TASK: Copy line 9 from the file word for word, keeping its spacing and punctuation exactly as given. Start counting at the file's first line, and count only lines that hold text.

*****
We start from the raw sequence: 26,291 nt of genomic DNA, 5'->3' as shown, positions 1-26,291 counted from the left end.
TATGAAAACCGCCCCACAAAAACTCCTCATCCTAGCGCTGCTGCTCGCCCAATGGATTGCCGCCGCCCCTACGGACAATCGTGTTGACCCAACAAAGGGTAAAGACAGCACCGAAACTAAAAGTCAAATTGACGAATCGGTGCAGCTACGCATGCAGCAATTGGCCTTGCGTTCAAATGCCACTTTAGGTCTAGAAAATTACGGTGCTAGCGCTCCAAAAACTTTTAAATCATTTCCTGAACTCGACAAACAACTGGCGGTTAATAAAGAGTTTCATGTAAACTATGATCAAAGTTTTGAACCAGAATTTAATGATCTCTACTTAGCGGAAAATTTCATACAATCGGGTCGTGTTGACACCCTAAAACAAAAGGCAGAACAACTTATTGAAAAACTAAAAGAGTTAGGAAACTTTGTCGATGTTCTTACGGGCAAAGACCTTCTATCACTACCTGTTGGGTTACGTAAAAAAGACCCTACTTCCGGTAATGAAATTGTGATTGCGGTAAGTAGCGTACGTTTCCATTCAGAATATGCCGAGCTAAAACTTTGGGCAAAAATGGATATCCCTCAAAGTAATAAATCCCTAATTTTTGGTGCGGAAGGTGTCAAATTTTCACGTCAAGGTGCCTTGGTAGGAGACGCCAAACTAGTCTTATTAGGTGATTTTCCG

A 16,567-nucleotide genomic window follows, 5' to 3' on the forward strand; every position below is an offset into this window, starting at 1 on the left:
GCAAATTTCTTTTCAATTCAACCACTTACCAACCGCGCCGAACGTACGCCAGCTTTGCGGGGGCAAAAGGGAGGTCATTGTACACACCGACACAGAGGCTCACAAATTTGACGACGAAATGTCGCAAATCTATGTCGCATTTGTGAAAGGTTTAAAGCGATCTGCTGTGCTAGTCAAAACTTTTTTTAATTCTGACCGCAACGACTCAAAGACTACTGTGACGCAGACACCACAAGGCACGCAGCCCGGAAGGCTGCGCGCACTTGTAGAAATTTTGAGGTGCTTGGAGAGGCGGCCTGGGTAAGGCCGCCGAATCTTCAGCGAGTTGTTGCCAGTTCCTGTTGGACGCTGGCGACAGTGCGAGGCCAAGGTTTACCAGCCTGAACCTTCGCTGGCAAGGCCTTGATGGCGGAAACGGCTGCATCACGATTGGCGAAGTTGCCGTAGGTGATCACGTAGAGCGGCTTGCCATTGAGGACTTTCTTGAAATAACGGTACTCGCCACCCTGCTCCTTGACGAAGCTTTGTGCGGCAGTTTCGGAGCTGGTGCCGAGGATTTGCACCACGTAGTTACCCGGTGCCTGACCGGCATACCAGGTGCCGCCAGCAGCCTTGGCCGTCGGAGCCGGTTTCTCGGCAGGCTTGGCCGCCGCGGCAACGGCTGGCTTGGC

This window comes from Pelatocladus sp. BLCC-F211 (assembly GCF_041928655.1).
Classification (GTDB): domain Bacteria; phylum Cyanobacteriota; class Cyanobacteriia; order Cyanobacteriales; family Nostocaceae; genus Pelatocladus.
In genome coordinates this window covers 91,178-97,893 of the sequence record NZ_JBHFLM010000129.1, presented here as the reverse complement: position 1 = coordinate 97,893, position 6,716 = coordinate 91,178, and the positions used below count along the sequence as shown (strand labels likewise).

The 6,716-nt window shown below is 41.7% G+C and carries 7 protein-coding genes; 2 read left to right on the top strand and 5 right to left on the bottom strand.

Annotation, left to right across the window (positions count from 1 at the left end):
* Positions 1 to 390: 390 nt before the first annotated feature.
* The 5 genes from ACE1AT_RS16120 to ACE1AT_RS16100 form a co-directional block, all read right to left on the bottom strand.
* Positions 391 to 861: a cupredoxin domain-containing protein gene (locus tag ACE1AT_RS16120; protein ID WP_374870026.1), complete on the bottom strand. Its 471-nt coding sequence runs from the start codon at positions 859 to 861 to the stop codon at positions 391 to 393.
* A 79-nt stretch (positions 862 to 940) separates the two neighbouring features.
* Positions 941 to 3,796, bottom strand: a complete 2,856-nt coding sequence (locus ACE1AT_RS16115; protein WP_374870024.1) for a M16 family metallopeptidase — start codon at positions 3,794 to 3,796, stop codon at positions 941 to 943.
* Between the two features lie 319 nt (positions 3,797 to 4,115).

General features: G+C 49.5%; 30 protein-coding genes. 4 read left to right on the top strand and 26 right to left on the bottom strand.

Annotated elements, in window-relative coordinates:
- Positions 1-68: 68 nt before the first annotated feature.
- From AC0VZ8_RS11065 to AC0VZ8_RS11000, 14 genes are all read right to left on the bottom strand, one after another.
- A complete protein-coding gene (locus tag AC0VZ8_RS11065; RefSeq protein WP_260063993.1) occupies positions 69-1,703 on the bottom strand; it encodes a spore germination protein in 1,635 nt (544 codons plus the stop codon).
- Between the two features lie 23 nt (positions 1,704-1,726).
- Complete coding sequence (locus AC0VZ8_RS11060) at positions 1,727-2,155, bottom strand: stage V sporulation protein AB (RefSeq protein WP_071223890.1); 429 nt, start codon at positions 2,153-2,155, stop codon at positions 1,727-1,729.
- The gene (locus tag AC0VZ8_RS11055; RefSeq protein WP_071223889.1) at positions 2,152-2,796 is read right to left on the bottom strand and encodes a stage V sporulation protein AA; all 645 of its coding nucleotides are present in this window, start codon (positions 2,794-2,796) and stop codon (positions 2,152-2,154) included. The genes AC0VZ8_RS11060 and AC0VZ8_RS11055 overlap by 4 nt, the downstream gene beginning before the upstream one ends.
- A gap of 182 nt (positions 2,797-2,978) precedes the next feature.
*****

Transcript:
Annotation, left to right across the window (positions count from 1 at the left end):